Saturday, May 31, 2014

This to That

If you like to play around with numbers, some might call you a numbers geek. If you like to play around with statistics, some might call you a stats nerd. But if you like to play around with how things do or don't relate to one another, or the difference between causation and correlation, then they would call you Tyler Vigen.

Homeschooled by his mom, Tyler found that in spite of his love for science and math, they weren't areas at which he was particularly good. That didn't deter from studying, however; he has an AA in Liberal Arts from Normandale Community College in Minnesota, an AAS in Intelligence Operations from Cochise College in Arizona, a BA in Criminal Justice from Metropolitan State University in Minnesota, and is currently studying for his JD at Harvard. Still, in spite of his interest in the law, "if someone offered me a job sweeping up the dirt underneath the Large Hadron Collider at CERN, I would very seriously consider taking it."

So what's a boy with that interest to do when he gets bored studying the intricacies of restraining orders? Most people might sit and watch a rerun of X-Men, or play a few rounds of Call of Duty. Tyler, he creates a website. ("Where did I learn to code? My mom sent me to the library and said, ‘learn how to make a website.' So I did!") And since he has a particular interest in statistics and numerical research, he decided to focus on correlation and causation.

Now, if you consider balancing your checkbook on a par with particle physics, your eyes might be rolling up in your head about now. But think of it this way: every day you get up and the "Today" show is on. Also, every day the sun comes up. One doesn't happen without the other. So does the sun cause "Today" to happen? Is it the other way around? Or what?

It's a scientific challenge that has been around literally forever. There are lots of things out there, and lots of other things that are somehow related. The question is does one make the other happen, or is it just coincidence? Does smoking cause lung cancer? Do people cause climate change? Was disco responsible for the demise of records? Or maybe for us landing on the moon? After all, both happened at the same time.

And that's the point. Just because two things happen together doesn't mean one caused the other. To prove the point, Tyler decided to take several sets of data, and map one against the other. The result is his website "Spurious Correlations." At last count it showed 23,299 examples where one set of data is compared to another. For instance, using number sets from 1999 to 2010, he shows that there is a very high correlation between the number of people who were electrocuted by power lines, and the marriage rate in Alabama. Likewise for suicides by hanging, strangulation and suffocation, and the number of lawyers in North Carolina. Does one cause the other? Well, does it?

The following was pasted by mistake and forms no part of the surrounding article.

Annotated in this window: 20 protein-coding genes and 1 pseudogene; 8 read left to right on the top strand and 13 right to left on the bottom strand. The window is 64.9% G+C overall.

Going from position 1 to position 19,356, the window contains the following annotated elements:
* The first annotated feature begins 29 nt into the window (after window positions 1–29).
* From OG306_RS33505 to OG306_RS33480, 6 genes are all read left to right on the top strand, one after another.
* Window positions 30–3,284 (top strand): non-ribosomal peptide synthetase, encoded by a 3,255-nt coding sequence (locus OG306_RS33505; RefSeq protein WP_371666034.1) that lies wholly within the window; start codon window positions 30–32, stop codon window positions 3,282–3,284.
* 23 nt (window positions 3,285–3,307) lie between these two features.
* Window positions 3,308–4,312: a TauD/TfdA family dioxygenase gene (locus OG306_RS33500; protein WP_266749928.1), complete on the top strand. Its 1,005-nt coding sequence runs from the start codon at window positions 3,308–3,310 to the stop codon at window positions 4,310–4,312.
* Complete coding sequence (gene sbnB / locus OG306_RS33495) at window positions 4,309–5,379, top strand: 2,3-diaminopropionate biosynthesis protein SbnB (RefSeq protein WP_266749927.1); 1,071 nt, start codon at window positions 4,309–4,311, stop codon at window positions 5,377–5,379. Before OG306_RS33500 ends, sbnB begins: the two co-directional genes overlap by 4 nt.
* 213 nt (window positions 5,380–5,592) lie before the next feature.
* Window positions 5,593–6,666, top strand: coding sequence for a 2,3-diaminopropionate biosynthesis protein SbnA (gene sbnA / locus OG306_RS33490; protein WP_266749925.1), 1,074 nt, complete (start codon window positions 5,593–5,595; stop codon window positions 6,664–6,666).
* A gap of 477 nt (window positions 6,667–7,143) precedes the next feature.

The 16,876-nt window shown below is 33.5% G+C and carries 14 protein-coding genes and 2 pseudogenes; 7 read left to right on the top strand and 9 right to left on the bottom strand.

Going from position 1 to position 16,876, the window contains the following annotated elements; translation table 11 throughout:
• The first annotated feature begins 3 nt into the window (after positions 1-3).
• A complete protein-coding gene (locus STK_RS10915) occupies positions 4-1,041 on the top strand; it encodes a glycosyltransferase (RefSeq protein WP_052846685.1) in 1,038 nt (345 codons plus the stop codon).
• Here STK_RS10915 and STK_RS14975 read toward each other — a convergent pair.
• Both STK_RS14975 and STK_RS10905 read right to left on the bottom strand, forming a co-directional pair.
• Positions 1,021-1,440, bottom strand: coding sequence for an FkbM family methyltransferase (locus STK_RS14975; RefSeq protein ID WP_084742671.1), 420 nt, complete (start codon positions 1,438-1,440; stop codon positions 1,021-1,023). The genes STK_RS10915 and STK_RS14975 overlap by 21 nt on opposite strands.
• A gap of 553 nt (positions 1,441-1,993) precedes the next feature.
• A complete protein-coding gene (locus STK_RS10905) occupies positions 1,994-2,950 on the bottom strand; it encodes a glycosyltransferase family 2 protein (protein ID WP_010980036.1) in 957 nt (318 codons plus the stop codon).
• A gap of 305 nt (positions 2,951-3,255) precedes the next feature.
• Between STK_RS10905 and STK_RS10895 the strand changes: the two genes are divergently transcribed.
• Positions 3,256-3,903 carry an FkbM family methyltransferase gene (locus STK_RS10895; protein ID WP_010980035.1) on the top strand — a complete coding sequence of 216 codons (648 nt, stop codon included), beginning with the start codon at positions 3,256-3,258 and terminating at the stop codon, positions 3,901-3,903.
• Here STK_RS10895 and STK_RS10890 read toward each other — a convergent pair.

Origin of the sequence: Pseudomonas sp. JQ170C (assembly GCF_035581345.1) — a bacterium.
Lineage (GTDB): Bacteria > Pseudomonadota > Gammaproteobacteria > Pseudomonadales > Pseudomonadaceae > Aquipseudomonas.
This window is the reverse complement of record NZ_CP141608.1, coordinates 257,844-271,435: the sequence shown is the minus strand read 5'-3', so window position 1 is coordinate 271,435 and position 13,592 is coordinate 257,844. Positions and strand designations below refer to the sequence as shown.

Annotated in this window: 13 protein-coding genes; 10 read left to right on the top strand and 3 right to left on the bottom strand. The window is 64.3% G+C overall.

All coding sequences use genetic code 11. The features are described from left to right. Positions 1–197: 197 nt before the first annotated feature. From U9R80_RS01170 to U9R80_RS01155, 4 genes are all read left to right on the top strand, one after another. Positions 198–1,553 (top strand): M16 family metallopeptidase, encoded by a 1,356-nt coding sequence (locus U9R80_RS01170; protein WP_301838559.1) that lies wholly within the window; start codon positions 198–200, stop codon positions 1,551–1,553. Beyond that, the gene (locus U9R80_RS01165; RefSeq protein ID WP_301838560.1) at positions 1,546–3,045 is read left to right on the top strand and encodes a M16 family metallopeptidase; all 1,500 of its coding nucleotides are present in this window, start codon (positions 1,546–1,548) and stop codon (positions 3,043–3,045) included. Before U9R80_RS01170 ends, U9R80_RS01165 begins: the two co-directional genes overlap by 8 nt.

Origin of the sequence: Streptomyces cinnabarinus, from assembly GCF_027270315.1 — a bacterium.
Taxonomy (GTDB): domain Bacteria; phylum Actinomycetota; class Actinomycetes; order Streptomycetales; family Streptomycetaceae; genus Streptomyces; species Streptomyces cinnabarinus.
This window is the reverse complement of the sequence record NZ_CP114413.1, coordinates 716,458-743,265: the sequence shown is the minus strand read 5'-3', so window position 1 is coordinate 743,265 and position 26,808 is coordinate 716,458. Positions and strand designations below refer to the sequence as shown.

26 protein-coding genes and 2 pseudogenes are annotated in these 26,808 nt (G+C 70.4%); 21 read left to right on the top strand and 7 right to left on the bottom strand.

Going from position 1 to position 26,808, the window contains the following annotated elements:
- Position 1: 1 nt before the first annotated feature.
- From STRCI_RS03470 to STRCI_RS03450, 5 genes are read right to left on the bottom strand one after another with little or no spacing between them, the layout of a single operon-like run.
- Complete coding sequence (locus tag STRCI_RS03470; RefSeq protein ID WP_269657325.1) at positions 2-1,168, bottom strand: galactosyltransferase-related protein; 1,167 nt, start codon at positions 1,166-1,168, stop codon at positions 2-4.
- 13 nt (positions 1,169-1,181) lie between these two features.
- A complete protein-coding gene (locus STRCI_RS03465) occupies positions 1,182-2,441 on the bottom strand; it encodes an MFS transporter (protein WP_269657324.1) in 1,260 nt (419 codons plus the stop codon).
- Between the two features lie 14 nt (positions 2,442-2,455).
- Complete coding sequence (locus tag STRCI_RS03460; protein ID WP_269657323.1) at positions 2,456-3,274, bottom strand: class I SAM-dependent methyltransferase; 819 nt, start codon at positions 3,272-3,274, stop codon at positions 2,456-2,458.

Tyler puts it this way. He notes that the divorce rate in Maine somewhat matches the per capita consumption of margarine in the US, while that the number of worldwide space launches lines up with the number of sociology doctorate awarded. "Everyone knows there is no connection between margarine and marriage. But everyone considered the hypothesis for a split second, and said ‘are we launching sociologists into space?' And that's the part that's so cool! We were scientists, if only for a moment." And that's what we wants people to realize:  while research is about discovery, and computers can help, only humans can make the decisions and distinctions that advance our understanding.

Tyler said that he hopes that people think more about connections, and which are real and which are not. "I also hope," he says, "that people are less inclined to believe sensationalist headlines where researchers ‘find a connection' between two things." As for now, he's just having fun with the numbers. And while the site has created a bit of a buzz, with links appearing multiple places and even being translated into Russian, he notes that the best reaction he has gotten so far was that "someone emailed me specifically to say that I need to change my hairstyle." The big question I have: what does THAT correlate to?


Marc Wollin of Bedford has always liked numbers.
Tyler's connections correlate to 
Marc's column appears regularly in The Record-Review, The Scarsdale Inquirer and online at, as well as via Facebook, LinkedIn and Twitter.

1 comment:

Todd said...

Great essay. In our society where the influence of evidence-deniers is growing, I'm glad to see this example of faulty logic being made so easy to understand. And the causation / correlation misuse promises to get much worse with Big Data.